Since I teach children of several different reading levels, I have subscriptions to grades 2, 3, and 4 Scholastic News.  Since I teach small groups, I tend to have lots and lots of leftovers!  Yes, I am revising my number of subscriptions for next year.  But, for this year, I had more than I could use. I sorted them all in a copy paper box by grade level, and then the question became what in the world can I do with them?  
Throwing them out is not an option.  Scholastic News is a great resource for informational articles that my friends love reading, and I love teaching with.  But, what to do with them all?  I figure I can't be the only one to have this lovely problem, so I sat down and brainstormed a list of different ways to make the most of those past dated magazines.

  • Text Features Posters - Earlier last year, my friends made non-fiction text features posters.  I gave them a handful of old Scholastic News (SN) magazines, poster paper, and scissors.  Their task was to identify as many informational text features they could find.  They cut them out, pasted them on the poster and labeled each one, and wrote a sentence telling what it does.  In case you were wondering, given a handful of SN magazines, you will find pretty much every text feature imaginable.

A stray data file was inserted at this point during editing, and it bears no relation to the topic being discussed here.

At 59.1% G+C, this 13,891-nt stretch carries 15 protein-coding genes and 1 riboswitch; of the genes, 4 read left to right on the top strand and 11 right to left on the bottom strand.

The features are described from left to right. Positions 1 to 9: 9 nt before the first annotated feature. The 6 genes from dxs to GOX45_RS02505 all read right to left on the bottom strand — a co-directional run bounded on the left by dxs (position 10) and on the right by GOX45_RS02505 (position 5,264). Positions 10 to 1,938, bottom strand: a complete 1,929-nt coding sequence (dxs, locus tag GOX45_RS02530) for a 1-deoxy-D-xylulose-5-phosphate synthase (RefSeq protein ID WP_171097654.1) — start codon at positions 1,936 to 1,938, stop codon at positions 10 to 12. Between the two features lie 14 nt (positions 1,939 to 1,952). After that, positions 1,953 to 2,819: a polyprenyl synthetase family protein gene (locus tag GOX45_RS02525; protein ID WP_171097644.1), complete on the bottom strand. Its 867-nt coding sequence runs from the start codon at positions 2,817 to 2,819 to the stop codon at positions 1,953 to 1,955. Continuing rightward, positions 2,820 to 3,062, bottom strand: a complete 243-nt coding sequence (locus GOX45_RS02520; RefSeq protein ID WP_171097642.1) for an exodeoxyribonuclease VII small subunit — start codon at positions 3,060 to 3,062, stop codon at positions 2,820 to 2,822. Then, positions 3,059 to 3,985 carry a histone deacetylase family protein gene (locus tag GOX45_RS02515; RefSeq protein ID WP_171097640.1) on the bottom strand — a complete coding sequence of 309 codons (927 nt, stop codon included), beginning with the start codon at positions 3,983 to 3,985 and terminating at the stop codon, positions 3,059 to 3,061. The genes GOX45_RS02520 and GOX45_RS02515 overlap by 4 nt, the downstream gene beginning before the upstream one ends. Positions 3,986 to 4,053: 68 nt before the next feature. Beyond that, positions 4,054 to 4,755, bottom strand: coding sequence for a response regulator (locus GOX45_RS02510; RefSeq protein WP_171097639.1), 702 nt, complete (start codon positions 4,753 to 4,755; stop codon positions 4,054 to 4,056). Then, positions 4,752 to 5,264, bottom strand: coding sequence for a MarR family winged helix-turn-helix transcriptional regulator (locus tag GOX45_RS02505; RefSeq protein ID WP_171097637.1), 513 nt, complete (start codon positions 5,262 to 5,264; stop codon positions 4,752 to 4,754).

• Centers - There are so many options for these in centers!
    • 5Ws - Place a variety of SN mags in a folder with a 5W graphic organizer (who, what, where, when, why.)  Students can pick any article to read and complete the organizer.
    • Vocab Search - There are always vocab boxes in SN.  Task your friends with creating a definition in their own words.  Then, they can locate and then write down the sentence in which the word is used.  Next, they can write their own sentence using the word in context correctly and create an illustration for this.  This can all happen on one sheet of paper!
    • Grammar Hunts - Stack some newspapers with a bucket of highlighters and a task card that has your friends highlight (for example) 5 nouns in yellow, 5 verbs in blue, 3 pronouns, 4 adjectives, etc.  You get the idea. If you have been working on prefixes and suffixes, you could create a task card that has them hunt for that. For younger kids, you could do a search for words that begin with certain blends. There's wide variety of things you could search for!